I have a decent internet connection this morning, so I’ll take advantage of that to post some of the back and forth between Ghanaian think tank, IMANI, and the Ghana National Petroleum Corporation (GNPC). IMANI has recently published some interesting articles on the Jubilee field’s underperformance. In contrast to the excited tone of most of the business news about the country’s oil industry, the IMANI articles raise serious questions about the industry’s costs and prospects.
Worrying Developments in Ghana’s Oil Sector discusses production levels that are hovering around 60,000 b.p.d. The projected 120,000 barrel daily output has never been met and at this time, it is unclear when production will reach this level. IMANI has questioned both the speed of the Jubilee field development and the original production projections.
I have been busy the past few weeks and haven’t had much time for posting…But today I have to take out a few minutes to repost an article from the Ghana News Agency (via Ghana Oil Watch).
It has been more than a year since I wrote about the difficult relationship between Ghana’s fishing communities and the oil industry. It seems that nothing much has changed since. The fishing communities are still waiting for an impact assessment. Fishermen say the oil industry is impacting their activities, but without any studies, they have nowhere to go with their grievances.
Continue reading . . .
The dearth of oil jobs in Ghana is back in the news again.
“Youth angry over elusive jobs in oil industry,” was the title of an article published in the Ghanaian press on March 12th.
The article cites Ebow Haizel-Ferguson from Sigma-Base Technical Services, who urges the rapid development of “ancillary industries.” I interviewed Haizel-Ferguson for “Ghana: Will oil mean jobs?” a short video I produced for the Pulitzer Center .
Oil brings in huge amounts of money, of course, and along with that comes expectations of many, well-paid jobs. The problem is that the industry – at least as it exists in Ghana now – doesn’t generate much work.
I’m working on a story about the regulation and oversight of the offshore industry across the Gulf of Guinea and should be wrapping it up in a few weeks. That’s been keeping me from posting much lately.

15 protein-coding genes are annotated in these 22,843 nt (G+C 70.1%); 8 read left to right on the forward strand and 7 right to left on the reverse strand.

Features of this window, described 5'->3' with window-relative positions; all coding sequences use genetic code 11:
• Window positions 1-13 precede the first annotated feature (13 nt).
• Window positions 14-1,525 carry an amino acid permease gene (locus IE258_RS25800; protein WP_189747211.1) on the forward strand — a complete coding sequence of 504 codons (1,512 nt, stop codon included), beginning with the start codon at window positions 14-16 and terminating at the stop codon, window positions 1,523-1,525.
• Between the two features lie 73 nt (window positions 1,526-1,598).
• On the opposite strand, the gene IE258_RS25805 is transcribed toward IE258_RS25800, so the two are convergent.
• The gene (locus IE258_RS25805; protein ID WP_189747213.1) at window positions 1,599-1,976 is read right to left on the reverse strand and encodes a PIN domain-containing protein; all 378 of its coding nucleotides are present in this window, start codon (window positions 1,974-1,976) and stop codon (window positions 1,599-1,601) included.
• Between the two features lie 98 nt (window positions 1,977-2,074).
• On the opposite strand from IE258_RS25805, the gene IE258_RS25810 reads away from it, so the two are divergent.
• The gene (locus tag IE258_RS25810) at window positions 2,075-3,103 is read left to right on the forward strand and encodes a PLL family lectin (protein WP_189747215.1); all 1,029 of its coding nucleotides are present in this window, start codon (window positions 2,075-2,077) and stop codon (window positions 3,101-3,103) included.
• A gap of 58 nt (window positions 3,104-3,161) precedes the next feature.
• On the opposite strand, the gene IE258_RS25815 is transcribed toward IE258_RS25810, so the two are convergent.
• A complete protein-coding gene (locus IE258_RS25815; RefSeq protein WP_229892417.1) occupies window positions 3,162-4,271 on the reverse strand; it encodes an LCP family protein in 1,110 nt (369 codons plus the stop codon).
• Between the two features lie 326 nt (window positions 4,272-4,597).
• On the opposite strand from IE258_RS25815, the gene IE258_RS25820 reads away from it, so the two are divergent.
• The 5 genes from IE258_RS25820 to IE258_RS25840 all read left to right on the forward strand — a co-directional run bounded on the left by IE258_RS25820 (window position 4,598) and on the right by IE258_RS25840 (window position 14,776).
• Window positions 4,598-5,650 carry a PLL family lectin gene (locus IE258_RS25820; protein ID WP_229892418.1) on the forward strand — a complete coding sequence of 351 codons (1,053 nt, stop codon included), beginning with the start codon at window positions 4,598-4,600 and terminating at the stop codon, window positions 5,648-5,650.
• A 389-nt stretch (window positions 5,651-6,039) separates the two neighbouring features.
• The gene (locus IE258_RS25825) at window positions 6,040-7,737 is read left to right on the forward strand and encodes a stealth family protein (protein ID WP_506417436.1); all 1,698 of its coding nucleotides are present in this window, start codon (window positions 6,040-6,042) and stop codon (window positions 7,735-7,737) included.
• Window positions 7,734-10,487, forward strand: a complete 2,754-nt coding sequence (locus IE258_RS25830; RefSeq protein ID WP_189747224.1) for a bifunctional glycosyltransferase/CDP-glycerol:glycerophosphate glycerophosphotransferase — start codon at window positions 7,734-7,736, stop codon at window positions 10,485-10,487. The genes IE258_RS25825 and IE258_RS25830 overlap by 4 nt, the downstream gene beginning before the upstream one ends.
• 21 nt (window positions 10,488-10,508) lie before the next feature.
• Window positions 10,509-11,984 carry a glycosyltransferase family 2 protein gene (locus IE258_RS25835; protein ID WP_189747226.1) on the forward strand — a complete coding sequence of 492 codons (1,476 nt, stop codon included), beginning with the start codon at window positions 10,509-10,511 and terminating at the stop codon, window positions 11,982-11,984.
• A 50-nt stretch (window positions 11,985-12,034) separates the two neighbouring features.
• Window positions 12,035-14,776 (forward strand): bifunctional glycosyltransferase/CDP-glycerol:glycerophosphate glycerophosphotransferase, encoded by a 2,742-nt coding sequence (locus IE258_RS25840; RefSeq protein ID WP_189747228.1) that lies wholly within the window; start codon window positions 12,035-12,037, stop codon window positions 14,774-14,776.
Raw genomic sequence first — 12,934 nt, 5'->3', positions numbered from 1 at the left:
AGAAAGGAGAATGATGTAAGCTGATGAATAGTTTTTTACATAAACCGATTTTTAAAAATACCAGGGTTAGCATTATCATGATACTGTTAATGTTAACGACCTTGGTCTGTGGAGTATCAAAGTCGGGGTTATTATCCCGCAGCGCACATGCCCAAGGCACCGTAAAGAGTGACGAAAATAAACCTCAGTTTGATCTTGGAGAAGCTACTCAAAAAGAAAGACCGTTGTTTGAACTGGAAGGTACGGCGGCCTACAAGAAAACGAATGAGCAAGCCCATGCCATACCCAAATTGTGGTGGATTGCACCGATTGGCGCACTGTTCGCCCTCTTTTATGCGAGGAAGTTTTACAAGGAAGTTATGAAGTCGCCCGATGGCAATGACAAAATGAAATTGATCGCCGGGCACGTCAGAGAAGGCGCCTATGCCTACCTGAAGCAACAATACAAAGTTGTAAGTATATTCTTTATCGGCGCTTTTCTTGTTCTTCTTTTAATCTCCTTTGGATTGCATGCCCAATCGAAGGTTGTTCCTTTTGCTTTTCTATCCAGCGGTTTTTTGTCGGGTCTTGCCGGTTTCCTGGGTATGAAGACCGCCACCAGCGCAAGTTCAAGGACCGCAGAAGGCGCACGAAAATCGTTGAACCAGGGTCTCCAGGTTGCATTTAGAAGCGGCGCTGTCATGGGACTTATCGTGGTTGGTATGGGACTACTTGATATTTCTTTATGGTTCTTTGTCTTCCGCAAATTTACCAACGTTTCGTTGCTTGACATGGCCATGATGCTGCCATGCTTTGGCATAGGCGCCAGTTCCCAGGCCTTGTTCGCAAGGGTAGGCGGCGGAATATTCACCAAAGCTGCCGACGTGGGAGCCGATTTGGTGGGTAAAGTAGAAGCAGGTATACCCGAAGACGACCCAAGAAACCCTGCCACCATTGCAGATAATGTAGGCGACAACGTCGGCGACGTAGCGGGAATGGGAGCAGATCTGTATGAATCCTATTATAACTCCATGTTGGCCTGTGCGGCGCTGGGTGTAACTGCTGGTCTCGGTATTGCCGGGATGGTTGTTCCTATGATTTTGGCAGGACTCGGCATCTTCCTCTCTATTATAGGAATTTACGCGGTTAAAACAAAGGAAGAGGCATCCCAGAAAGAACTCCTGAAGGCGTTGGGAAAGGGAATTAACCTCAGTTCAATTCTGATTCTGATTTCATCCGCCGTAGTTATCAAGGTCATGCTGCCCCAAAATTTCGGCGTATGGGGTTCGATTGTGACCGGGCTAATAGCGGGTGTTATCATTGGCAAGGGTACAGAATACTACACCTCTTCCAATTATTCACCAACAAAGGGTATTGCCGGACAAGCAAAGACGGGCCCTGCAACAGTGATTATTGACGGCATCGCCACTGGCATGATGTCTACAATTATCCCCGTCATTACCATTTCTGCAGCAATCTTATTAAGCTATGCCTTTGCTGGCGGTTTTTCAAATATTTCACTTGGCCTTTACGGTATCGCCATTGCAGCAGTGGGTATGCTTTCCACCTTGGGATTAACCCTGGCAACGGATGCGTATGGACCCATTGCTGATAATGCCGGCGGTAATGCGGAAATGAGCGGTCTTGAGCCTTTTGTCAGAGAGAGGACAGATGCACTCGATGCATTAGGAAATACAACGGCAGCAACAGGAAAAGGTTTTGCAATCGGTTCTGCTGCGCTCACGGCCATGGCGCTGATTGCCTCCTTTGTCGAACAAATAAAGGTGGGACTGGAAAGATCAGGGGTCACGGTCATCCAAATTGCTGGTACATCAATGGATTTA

Three weeks have now passed since the spill in the Ahanta West District. I am still unable to communicate any official, on-the-record information about what happened. A few days ago, the Ghana EPA said that the whale deaths in the Western Region could not be “attributed” to oil exploration, stating that there is no scientific proof for that claim. But the main thing to glean from the EPA statement is that no one knows what has caused the recent deaths. We can’t say they were provoked by the oil operations, but we can’t say they were the result of anything else, either.
There’s more news coming out about Jubilee’s production problems. When Ghana’s oil production began in December, the Jubilee partners estimated that production levels would rise to 120,000 b.p.d. within six months. But the “ramp up” has been delayed repeatedly and last month Anadarko, responding to stockholder concerns, went as far as saying that some well redesign was necessary. What had been a delay began to look like a real problem.
An oil slick, first spotted by fishermen November 3rd, has washed ashore in the Ahanta West District. At this point there is little information available. The government is suggesting the oil leaked from or was dumped by a tanker, but is providing no proof or details. Fishermen report first seeing the slick near the Jubilee field and some suspect that the spill is related to the oil activities. Neither Tullow Oil nor any of the other partners has made any statements, so at this point, it is difficult to know what happened.
Tullow Oil and Anadarko have been in the news, both inside and outside Ghana. In Ghana, things are going well for the two companies. Tullow, most notably, appears to be moving towards development of its recent Tweneboa and Enyera discoveries (translation: more commercial oil production on the way).
Outside of Ghana it’s a different story. In Uganda, Tullow is caught up in a political scandal involving corruption allegations. The Ugandan government has blocked Tullow’s sale of some of its Ugandan holdings to Total and CNOOC, pending an investigation. Tullow categorically denies the allegations, but there’s no denying that Uganda’s oil adventure does not look to be off to a good start.
I took a trip to Axim today. Axim is a town about an hour’s drive west of Takoradi. It’s a major fishing port, one of the largest in Ghana. There are 800 fishing canoes operating out of Axim and some of the big canoes have 20 person crews. So from Brewire to Apewosike, there are literally thousands of people fishing in the Axim area.
I met with Nana Kojo Eshun, the chief fisherman of Lower Axim. I wanted to talk to him because I’ve heard some stories from fishermen recently about health problems in Axim that some here blame on gas flaring in the Jubilee field.
Fish and oil: What’s at stake?
Here in Ghana, oil is expected to account for about 5% of the GNP when production gets up to speed. The fishing industry also contributes nearly 5% to the GNP. The number of jobs for Ghanaians that the oil industry may create is still unknown, but there’s no mystery about fishing. Approximately one-fifth of Ghana’s population depends on fishing. That’s huge, but in the Western Region fishing communities have to accommodate the oil industry. The oil industry meanwhile doesn’t have to do anything for the fishermen. Continue reading . . .